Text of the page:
Donald Trump is an impossible boss, demanding absolute personal loyalty—even when it conflicts with the law or other key principles—and offering little faithfulness in return.
The U.S. and Russian presidents met for a second, undisclosed time at the G20 summit, though it’s not known what they discussed.
With the latest collapse of the Obamacare repeal, the president has wasted political capital, squandered a reputation for dealmaking, and shown himself to be a poor strategist and tactician.
Donald Trump once promised voters he wasn’t a politician. Now he’s defending his campaign by saying it acted like every other politician.
The story that Donald Trump Jr., his father, and their aides told about a June 9 meeting with a Russian lawyer made little sense—even before the latest revelations.
Paul Ryan was accused of imposing new, sexist dress codes in the Speaker’s Lobby. It wasn’t true.
The singer and rapper who once expressed a desire to be a cowboy now just wants to be a senator, baby.
Whether it’s safe spaces and free-speech issues or Trump’s lack of interest in higher education, the ramifications for the nation’s economy and schools could be serious.
Recalling his victory over Hillary Clinton has been the president’s only solace for months, but his personnel and management decisions now threaten to topple his presidency.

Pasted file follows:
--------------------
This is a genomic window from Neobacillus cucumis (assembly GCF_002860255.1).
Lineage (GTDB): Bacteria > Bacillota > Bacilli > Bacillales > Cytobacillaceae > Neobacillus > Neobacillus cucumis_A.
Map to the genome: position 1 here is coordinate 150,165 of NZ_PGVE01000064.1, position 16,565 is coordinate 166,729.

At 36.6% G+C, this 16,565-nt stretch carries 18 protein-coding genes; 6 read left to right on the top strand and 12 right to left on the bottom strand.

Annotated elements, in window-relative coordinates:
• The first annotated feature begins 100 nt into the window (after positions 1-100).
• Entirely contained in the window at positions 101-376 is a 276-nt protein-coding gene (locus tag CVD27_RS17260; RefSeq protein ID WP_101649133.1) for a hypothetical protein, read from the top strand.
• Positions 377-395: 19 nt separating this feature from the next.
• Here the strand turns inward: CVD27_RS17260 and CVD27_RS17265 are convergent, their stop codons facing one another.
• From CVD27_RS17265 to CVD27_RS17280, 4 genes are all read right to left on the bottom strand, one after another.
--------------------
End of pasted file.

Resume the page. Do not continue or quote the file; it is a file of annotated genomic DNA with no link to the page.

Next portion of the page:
For months, President Trump and his aides have insisted that any suggestion of collusion with Russia was bogus. But if the Trump campaign was eager to receive information from the Russian government, what else might have happened?
The president’s son released a batch of emails on Tuesday documenting that he, Jared Kushner, and Paul Manafort had knowingly met with a woman identified to them as a “Russian government attorney.”
Faced with a series of ever-more-damaging reports about his meeting with a Kremlin-connected lawyer, the president’s son keeps changing his account.
Days after announcing a cybersecurity agreement with Russia, the president declared it dead. Meanwhile, his government has taken no action to safeguard U.S. elections.
Donald Trump Jr. made clear he was willing to receive damaging information about Hillary Clinton from a Russian lawyer in a June 2016 meeting.
The U.S. claims Trump pressed Russia on interference in the election, while Russia claims the U.S. accepted that the Kremlin is innocent. Who knows what to believe?
The people who help bridge the language gap in meetings like Friday’s Trump-Putin summit serve as confidants, fact-checkers, and de facto diplomats.
GOP secretaries of state have pushed back on a request for voter data, and former Secretary of Homeland Security Michael Chertoff says it could endanger national security.
Walter Shaub, who became an unlikely star for challenging President Donald Trump’s flouting of norms, will leave office six months early.
The president avoids outright denials of inconvenient facts, preferring to cast doubt through innuendo and misdirection.
The president’s backers aren’t impervious to reality: Confronted with untruths, they concede he was wrong, but don’t waver in their support for him.